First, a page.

IaaS with enterprise-controlled keys – an enterprise could deploy their own encryption and keys to the cloud, while keeping those keys stored in their enterprise office. However, this provides a false sense of security. Authorities could still request encrypted data and a snapshot of memory from the Cloud Service Provider and parse that memory to get the encryption keys for the data at rest. Unless you are securing not only the data-at-rest, but also the data-in-use (memory), the authorities could access your data unbeknownst to you.
Gateway Encryption for Software-as-a-Service – For SaaS environments, the enterprise typically needs to rely on their SaaS provider to secure data. However, gateway encryption solutions can encrypt or tokenize SaaS data at the enterprise edge so that the SaaS provider is only dealing with ciphertext and not clear text. If the authorities come knocking, they have to knock on the enterprise door to access the data.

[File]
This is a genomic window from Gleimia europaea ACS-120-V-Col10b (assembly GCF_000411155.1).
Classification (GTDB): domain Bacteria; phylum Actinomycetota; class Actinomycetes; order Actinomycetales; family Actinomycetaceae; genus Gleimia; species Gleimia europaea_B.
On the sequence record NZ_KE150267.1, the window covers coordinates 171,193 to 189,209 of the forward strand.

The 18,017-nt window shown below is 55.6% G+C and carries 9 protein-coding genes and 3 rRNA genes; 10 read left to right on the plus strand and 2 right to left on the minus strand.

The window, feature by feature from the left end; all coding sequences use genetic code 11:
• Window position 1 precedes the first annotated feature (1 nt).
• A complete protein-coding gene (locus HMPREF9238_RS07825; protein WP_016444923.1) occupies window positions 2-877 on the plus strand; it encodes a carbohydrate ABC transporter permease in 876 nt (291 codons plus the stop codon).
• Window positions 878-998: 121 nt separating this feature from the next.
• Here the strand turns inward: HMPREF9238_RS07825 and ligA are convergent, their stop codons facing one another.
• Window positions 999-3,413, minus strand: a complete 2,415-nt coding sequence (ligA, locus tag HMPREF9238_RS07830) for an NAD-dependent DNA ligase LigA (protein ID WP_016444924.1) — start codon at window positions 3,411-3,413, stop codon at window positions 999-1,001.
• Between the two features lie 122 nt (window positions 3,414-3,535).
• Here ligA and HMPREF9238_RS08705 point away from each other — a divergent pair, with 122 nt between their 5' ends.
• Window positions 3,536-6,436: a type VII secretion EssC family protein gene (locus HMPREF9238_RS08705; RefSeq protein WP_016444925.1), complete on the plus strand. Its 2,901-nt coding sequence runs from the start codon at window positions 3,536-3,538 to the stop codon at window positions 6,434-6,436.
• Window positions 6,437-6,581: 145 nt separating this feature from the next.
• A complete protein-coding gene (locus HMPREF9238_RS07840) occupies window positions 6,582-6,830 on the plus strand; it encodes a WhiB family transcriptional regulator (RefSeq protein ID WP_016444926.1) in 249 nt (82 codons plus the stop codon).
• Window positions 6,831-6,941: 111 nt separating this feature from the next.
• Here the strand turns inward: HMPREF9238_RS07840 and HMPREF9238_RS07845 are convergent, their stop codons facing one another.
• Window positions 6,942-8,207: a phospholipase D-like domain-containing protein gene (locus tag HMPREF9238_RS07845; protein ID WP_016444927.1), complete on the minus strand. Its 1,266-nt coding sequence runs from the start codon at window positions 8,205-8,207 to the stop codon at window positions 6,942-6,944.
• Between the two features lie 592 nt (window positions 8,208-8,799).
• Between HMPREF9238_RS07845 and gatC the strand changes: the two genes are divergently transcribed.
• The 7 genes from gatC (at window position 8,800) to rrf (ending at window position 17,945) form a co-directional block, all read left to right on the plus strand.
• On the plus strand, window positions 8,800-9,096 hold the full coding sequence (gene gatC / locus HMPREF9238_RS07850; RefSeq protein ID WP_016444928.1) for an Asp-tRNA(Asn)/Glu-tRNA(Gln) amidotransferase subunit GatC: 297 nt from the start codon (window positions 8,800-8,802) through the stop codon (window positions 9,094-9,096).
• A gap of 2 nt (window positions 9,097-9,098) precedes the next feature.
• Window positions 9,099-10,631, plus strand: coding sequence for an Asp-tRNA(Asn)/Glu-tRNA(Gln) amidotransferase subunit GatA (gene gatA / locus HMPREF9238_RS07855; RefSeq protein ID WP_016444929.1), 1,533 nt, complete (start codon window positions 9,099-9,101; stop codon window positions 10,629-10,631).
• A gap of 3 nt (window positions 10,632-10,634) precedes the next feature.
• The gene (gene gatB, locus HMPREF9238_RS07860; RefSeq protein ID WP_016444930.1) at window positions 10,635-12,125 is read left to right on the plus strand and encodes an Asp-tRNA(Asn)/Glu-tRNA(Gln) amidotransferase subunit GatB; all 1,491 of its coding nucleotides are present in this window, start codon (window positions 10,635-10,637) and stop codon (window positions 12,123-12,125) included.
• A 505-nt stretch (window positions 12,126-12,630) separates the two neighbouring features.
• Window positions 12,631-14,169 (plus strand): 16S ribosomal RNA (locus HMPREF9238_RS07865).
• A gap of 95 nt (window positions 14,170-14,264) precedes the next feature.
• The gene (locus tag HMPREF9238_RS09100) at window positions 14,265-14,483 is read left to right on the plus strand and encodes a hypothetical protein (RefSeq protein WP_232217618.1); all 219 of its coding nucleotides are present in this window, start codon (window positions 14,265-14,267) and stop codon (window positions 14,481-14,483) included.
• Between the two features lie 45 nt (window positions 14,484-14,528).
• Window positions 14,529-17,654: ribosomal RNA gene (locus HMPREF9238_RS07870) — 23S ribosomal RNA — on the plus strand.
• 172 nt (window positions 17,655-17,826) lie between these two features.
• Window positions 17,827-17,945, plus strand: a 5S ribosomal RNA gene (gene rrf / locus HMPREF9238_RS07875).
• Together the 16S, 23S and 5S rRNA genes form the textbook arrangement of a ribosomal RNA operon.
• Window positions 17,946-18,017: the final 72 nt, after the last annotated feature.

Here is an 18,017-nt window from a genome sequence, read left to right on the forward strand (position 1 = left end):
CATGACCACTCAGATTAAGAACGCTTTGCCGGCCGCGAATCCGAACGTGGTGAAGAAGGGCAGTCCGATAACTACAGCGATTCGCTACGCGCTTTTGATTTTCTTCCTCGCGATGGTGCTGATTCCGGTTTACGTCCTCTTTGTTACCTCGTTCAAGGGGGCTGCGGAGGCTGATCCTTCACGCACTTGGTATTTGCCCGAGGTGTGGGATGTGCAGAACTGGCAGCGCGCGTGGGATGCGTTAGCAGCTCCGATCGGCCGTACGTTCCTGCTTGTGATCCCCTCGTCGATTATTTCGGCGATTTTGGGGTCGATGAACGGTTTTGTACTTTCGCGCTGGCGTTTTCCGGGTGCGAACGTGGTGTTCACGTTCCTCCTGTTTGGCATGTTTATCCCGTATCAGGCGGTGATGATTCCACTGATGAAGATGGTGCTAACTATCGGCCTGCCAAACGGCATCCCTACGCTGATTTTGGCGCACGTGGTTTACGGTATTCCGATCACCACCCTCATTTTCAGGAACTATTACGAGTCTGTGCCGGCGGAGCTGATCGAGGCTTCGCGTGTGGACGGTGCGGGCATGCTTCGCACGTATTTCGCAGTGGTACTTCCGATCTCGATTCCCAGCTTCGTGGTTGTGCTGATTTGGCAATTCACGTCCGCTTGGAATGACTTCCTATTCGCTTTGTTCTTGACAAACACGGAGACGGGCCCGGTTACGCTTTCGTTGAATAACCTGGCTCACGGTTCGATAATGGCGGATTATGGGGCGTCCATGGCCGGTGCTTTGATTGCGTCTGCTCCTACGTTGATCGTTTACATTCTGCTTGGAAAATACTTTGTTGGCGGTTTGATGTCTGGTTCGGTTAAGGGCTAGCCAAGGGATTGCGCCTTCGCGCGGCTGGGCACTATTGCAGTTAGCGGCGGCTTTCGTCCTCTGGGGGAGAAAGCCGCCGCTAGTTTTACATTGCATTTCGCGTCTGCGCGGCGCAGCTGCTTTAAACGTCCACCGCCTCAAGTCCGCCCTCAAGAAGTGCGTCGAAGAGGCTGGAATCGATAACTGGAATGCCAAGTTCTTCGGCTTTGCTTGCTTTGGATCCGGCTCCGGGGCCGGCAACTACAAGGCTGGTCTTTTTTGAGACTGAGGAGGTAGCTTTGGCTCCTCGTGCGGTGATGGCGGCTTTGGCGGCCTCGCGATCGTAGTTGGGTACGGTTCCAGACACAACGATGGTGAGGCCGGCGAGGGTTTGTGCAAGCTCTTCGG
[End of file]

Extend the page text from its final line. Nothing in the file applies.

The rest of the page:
What are questions you should be asking internally or of your service provider when it comes to lawful interception?
Is my cloud data encrypted? Encrypting sensitive data in the cloud is a best practice. If it is not encrypted, then accept that a lawful intercept request could occur and your information could be provided to the authorities without your knowledge. If your cloud SaaS data is encrypted at the enterprise gateway, the authorities have to knock on your door to access it. If the cloud IaaS data is encrypted, then you need to ask the next question.
Where are the encryption keys? Do I hold them or does the cloud service provider hold them? If the CSP holds the keys, your data can be compromised without your knowledge. The CSP could be compelled to deliver the data plus keys to decrypt the data. If the enterprise holds the keys, the authorities will have to knock on the enterprise door and say “Give me the keys” and unlock the cloud data. the data is more secure but could still be compromised; the authorities would need to jump through some hoops to do so (decrypting data using keys parsed from memory).
Is my server memory secure? If the memory is not secure, the authorities can ask for the encrypted data-at-rest as well as a snapshot of the data-in-use (memory) and parse that memory for the encryption keys.
Lawful intercepts are the flip side of unlawful intercepts. You might want to know if the authorities are sniffing at your data so you are fully informed, but you also will want to know if some malicious insider within the CSP might be compromising your data. Considering the lawful intercept issue also addresses the rogue insider problem.